james debate
james debate

Sunday 19 September 2021

Developed by Beethoven & Dinosaur
Published by Annapurna Interactive
Genre Musical Platformer
Platform Xbox One, Xbox Series X/S, PC

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This one takes me back. Even though The Artful Escape is a brand new game, it feels like I have been talking about it forever. It has become a mainstay of my annual Hot List since its originally scheduled release in 2017. Now after a series of delays, it finally sees release.

The Artful Escape is the latest production from Annapurna, a studio that is quickly establishing itself as one of the finest producers of games in the industry. Players control Francis Vendetti, an aspiring folk musician from a small Colorado town who lives in the shadow of his world famous uncle Jonathan Vendetti, a sort of Bob Dylan-esque figure. Struggling for inspiration and motivation, Francis has a sudden epiphany and decides to completely reinvent himself and in doing so create the most elaborate stage persona in rock music history, David Bowie style. What follows is a dazzling and surreal cosmic adventure in which Francis travels the galaxy crafting a mythology and style for his new persona. Think "Ziggy Stardust the videogame" and you won't be far off. 

The game itself is essentially a platformer. Run from left to right and jump over gaps until you reach the end, with the added twist of being able to shred a guitar while doing so. It's not an especially challenging platformer. The levels are quite simplistic in terms of obstacles, with the most difficult task being the timing of double jumps during certain segments in order to get past moving obstacles and closing doors. There are no enemies or combat, and the closest thing you have to a boss battle is the occasional Simon Says style musical section. There's no fail state. If you miss a jump or play the wrong note on a musical section the game just lets you try again. 

Let's be clear, this is not in any way a challenging game. More of a 2D walking simulator. Instead, the emphasis is on the experience. Fortunately it is one hell of an experience. The Artful Escape is a sensory treat in every respect. The visuals are incredible, among the most beautiful games I can recall seeing. Colourful, imaginative settings bursting with life and small details, and some breathtaking artistic vision. 

The music is also very impressive, from the Jonathan Vendetti tracks that sound authentically like some long lost folk masterpiece, to the soaring glamrock of Francis' galactic adventures. While the player's guitar shredding does not affect gameplay in any way (aside from some achievements), it does add to the game's backing track through some impressive technical wizardry that ensures everything is on tempo and in tune.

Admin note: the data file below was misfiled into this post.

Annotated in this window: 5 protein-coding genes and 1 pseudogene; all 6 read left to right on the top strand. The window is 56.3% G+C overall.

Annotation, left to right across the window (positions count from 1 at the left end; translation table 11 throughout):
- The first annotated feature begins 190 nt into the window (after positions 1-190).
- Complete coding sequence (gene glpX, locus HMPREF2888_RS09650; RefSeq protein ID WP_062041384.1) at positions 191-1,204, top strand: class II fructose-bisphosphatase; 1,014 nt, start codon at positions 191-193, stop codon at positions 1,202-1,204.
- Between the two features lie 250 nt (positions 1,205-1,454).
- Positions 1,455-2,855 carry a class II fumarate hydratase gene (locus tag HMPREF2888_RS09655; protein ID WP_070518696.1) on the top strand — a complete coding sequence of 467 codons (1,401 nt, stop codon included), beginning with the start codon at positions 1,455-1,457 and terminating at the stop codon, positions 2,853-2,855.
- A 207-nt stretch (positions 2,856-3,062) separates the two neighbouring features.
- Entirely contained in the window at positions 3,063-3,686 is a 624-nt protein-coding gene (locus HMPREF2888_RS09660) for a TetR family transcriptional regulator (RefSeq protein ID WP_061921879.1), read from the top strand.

The quality of the writing is also very strong. The Artful Escape is full of memorable characters with satisfying arcs, while the dialogue is witty and mostly a delight. In classic Annapurna style, the studio has called on a number of its Hollywood buddies, resulting in an impressive cast. Jason Schwartzman in particular steals all of his scenes, but he is ably supported by big name actors including Mark Strong, Carl Weathers, Lena Headey and Michael Johnston.

I was pleasantly surprised by how far the game goes to immerse players in the fantasy of creating this Ziggy Stardust style character. Players can choose a name and backstory for Francis' persona as well as their appearance through a highly customisable hair and costume system. The flexibility and complexity of this system was far more than I was expecting and allowed me to design a rock star persona that I truly felt was mine. If I have one criticism here, it's that the player doesn't really have much input into the music itself. Guitar shredding is (outside those Simon Says sections) just a single button that the game uses to automatically match to the backing track. That being said, I didn't feel like this was sufficient to break the immersion or fun.